Intro

Car accidents happen every day, and they can involve the literal headache from the crash to the headache from dealing with the insurance companies that never seem to cooperate.  An added headache that is not often discussed is when the other vehicle in the accident is a police officer or other emergency vehicle.  Louisiana Revised Statute 32:24 controls the standards of care that emergency workers follow in relation to other drivers when they are responding to a situation.

The Issue

Police officers and emergency responders serve and protect our communities, and for that we are thankful.  However, just because an officer is on duty does not immunize him/her from tort liability when their fault contributed to an auto accident.  Louisiana Revised Statute 32:24 provides that although civilian drivers must always remain alert, if the driver of an emergency vehicle drives without due regard for the safety of all persons or with reckless disregard for the safety of others, then they are treated just like everybody else.

While the law seems straightforward, there are many factors in play.  For example, just because an officer’s lights or sirens were on does not automatically relieve him/her from fault.  In Jones v. American Alternative Ins. Corp., the Louisiana First Circuit held that mere use of a signal or signals is not enough to show compliance with statutory requirements when proceeding through a red light, and that there must be a showing that the signals were sufficient to warn motorists of the approach of an emergency vehicle.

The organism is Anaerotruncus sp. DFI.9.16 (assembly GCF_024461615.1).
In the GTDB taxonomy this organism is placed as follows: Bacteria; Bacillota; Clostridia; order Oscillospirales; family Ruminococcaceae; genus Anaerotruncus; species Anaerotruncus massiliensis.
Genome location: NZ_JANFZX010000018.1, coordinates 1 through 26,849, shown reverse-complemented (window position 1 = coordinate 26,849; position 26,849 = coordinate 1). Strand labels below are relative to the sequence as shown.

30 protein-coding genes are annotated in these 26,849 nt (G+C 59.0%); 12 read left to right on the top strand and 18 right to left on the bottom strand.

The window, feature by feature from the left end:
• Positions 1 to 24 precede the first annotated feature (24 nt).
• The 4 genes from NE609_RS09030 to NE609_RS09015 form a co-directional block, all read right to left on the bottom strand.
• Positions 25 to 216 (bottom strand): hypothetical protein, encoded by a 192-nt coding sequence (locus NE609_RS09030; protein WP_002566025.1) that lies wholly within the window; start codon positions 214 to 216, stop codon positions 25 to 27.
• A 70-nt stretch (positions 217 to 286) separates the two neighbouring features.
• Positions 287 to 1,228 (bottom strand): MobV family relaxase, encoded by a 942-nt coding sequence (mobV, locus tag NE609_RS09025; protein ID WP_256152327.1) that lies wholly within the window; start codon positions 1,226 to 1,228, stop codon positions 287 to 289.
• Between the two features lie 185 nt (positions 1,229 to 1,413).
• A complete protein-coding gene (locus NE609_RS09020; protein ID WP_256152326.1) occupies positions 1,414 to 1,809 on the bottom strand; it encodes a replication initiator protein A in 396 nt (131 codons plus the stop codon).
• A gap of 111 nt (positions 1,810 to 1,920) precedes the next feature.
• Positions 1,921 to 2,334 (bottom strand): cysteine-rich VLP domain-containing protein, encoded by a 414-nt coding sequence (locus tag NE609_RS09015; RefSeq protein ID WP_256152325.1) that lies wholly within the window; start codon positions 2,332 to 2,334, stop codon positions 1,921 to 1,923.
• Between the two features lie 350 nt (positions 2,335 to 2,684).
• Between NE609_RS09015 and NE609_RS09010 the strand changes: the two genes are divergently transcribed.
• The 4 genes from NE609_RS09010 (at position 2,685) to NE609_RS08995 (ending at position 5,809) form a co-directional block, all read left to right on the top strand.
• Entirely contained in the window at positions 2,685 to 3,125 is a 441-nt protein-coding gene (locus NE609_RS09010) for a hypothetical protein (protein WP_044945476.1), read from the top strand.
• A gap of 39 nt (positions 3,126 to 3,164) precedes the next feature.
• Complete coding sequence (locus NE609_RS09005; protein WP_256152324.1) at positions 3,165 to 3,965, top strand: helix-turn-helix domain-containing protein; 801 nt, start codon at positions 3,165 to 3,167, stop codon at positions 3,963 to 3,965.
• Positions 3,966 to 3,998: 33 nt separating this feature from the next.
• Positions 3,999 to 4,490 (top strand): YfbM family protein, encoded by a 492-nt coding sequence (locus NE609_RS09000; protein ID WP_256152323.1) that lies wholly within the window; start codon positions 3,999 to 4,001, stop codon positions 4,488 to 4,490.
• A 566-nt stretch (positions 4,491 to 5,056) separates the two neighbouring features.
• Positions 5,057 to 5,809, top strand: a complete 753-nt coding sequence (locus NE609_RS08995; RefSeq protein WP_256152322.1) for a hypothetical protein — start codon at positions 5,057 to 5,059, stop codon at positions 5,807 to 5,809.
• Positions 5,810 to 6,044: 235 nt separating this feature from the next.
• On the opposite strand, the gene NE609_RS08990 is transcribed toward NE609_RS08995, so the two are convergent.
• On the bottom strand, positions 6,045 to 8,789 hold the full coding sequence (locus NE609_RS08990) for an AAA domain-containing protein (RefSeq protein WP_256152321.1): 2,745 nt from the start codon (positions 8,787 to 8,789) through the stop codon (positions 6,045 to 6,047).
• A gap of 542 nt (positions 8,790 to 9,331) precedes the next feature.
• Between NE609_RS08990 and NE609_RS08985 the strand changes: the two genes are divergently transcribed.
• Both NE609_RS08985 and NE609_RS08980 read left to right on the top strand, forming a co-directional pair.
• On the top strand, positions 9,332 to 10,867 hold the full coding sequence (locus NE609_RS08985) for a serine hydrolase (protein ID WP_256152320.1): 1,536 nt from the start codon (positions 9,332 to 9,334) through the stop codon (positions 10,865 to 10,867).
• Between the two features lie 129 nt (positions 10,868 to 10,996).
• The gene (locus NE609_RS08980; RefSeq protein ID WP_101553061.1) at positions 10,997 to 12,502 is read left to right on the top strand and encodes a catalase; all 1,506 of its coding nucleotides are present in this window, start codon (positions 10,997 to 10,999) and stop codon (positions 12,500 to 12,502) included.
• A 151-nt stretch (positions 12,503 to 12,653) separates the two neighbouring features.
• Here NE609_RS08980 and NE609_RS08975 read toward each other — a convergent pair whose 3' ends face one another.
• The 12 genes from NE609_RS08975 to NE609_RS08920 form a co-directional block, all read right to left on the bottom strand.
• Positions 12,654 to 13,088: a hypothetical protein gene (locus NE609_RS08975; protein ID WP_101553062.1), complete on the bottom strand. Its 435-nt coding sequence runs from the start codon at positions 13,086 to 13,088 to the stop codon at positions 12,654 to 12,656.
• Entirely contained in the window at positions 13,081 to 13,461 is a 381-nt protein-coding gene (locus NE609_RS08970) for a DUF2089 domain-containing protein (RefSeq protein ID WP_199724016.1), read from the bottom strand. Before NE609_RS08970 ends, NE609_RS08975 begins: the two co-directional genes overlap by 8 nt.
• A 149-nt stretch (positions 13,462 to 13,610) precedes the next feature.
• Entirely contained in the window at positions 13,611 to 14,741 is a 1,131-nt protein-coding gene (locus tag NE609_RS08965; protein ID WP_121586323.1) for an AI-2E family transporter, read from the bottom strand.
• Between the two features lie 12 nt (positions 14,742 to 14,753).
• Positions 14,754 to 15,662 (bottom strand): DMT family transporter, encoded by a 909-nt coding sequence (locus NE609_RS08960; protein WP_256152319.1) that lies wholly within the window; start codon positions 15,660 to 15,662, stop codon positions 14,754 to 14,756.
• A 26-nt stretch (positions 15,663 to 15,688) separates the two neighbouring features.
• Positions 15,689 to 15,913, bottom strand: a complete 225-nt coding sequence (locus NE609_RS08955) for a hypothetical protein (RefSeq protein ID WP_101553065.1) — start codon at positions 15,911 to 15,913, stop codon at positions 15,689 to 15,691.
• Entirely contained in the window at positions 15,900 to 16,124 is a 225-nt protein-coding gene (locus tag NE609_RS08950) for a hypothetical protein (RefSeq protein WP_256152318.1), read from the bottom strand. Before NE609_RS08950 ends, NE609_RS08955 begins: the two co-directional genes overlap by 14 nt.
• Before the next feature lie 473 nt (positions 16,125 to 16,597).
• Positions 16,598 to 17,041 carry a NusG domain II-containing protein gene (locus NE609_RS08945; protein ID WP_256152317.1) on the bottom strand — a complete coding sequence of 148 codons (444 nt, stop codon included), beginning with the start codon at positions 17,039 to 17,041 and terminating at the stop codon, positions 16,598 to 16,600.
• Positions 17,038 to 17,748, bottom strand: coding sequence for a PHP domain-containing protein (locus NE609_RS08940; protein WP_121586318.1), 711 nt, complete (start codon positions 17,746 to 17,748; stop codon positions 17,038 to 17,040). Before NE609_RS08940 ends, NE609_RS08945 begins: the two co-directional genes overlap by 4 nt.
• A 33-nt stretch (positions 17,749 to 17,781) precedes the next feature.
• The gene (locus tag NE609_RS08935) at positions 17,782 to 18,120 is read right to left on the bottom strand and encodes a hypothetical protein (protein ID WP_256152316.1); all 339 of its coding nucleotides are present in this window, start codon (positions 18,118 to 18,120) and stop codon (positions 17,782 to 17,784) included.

Have you been in a wreck with a police officer or other emergency vehicle?  Before dealing with this matter alone, contact the attorneys at Favret, Carriere, Cronvich, so that we can take a look at your case with you and determine the proper steps for assuring that you are treated fairly.  We can help ensure that you obtain a just award for the damages that you’ve suffered.